1. Recombinant Proteins
  2. Receptor Proteins
  3. G-Protein-Coupled Receptors
  4. Glutamate receptors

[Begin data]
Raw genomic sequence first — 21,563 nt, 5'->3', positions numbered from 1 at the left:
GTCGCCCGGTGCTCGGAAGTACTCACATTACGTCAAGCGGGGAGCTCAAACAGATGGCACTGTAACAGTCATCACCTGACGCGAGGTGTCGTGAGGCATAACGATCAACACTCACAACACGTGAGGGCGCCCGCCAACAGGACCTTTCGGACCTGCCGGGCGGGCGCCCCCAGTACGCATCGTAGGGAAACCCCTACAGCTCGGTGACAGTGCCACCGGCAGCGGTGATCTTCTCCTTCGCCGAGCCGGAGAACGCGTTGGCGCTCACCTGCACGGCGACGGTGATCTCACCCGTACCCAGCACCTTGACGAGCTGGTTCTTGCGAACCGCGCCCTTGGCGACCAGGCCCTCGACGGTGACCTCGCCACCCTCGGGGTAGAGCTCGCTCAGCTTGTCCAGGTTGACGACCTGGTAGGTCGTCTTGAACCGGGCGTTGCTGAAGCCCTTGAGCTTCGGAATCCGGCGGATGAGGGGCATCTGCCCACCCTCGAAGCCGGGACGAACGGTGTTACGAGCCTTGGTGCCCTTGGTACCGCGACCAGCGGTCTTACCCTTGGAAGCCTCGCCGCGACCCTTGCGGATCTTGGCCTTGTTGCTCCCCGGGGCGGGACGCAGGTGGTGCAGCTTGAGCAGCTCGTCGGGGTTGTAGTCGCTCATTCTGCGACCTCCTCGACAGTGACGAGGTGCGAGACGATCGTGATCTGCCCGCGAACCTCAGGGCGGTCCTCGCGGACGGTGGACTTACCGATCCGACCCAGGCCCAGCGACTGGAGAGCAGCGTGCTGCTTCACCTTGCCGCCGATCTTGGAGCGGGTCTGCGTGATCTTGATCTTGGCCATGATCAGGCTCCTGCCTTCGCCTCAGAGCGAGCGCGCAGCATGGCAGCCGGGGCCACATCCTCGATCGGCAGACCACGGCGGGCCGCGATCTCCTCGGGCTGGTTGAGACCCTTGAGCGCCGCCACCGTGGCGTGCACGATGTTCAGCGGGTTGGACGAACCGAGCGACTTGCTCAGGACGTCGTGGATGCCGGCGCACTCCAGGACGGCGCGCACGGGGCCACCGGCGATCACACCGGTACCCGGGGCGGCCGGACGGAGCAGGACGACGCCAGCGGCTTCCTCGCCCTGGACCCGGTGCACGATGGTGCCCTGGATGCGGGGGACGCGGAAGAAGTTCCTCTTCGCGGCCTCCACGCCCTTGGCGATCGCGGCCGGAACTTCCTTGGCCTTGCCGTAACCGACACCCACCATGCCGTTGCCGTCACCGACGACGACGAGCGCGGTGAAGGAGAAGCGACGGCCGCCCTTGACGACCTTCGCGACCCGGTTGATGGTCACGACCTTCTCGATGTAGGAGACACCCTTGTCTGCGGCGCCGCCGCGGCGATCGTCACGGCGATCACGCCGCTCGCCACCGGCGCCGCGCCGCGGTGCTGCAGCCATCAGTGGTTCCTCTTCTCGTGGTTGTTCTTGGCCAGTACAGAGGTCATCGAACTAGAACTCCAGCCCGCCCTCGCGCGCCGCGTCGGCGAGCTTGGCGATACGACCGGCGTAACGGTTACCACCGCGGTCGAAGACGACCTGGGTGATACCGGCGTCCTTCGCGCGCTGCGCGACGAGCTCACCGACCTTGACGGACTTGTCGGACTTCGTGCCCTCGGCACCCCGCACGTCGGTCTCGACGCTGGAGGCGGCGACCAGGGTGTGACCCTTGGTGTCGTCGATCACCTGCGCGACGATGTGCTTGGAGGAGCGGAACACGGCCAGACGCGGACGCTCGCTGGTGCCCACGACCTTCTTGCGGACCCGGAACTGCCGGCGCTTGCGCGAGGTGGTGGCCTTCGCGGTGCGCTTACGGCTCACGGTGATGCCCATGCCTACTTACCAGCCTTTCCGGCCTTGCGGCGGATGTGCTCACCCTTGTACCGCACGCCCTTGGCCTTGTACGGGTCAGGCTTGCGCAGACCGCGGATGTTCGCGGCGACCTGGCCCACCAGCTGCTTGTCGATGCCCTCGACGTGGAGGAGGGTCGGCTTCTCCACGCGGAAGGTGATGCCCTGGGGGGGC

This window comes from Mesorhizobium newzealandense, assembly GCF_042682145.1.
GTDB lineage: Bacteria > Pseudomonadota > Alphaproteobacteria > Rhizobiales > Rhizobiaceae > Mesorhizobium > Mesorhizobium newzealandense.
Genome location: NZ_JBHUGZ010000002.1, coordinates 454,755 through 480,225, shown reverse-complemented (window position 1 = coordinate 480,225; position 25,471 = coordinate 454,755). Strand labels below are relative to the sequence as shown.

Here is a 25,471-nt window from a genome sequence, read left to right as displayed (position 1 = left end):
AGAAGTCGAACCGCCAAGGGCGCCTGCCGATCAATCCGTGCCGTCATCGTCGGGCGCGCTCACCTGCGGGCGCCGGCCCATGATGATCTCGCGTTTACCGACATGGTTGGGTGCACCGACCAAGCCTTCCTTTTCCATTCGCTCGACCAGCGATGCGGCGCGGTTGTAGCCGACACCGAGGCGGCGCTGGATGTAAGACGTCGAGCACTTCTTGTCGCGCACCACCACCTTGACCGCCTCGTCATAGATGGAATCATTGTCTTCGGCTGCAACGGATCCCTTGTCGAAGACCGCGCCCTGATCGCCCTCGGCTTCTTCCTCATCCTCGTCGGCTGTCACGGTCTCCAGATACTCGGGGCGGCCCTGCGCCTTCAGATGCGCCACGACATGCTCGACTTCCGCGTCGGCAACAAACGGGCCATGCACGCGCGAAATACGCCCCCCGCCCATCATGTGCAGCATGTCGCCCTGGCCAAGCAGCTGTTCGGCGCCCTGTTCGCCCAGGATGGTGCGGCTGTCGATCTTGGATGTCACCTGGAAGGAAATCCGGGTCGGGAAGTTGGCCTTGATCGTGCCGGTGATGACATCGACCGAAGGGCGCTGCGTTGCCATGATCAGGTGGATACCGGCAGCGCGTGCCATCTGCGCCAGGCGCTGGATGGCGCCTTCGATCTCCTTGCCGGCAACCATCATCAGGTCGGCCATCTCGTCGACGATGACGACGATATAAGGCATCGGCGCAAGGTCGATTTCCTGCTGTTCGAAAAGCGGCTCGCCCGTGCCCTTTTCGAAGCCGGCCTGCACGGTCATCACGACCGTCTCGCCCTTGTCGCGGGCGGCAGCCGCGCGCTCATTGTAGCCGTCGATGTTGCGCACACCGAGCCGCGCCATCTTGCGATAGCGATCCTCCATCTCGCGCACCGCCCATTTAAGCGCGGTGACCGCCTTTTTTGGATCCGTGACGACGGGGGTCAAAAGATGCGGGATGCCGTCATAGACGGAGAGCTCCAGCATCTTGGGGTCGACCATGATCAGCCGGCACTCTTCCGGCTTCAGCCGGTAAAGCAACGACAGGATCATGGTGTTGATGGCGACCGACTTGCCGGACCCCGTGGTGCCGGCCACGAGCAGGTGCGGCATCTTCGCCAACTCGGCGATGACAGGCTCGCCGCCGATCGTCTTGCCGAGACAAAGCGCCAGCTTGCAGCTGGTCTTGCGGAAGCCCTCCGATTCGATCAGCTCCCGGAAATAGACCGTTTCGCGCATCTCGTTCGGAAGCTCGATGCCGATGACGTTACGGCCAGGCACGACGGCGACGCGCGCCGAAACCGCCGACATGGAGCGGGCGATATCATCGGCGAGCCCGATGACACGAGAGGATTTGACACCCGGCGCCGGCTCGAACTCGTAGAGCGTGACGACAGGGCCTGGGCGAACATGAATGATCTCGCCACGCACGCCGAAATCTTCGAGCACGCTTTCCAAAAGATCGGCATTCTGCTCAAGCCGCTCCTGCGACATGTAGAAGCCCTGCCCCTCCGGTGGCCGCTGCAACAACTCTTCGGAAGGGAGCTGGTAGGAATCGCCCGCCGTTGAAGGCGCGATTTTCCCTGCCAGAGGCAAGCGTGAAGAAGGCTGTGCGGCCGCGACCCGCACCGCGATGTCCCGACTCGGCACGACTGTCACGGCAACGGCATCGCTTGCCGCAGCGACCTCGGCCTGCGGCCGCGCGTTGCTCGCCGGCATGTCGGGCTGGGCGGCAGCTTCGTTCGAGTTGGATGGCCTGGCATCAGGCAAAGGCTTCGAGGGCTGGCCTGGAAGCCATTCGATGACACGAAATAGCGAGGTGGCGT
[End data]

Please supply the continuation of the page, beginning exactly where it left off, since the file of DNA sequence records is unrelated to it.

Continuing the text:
G Protein-Coupled Receptors (GPCRs), also called 7TM receptors, are the largest and most important integral membrane protein families, which mediate cellular responses to most hormones, metabolites, cytokines, and neurotransmitters, and therefore serve as “fruitful targets” for drug discovery. G Protein Coupled Receptors (GPCRs) perceive many extracellular signals and transduce them to heterotrimeric G proteins, which further transduce these signals intracellular to appropriate downstream effectors and thereby play an important role in various signaling pathways. GPCRs are categorized into six classes based on sequence and function: rhodopsin-like receptors (family A), secretin-like (family B), glutamate (family C), fungal mating pheromone receptors (Class D), cAMP receptors (Class E) and frizzled/smoothened (Class F). Class C (glutamate) GPCRs contains 22 receptors, including the metabotropic glutamate family (mGluR1-8), gamma-aminobutyric acid (GABA) type B receptors (GABAB1 and GABAB2), calcium-sensing receptor (CaSR), taste 1 receptors (TS1R1-3), pheromone receptors, odorant receptors in fish, GPCR Class C Group 6 Member A (GPRC6A) and several orphan receptors. These receptors are characterized by a characteristically large extracellular domain and constitutive dimerization.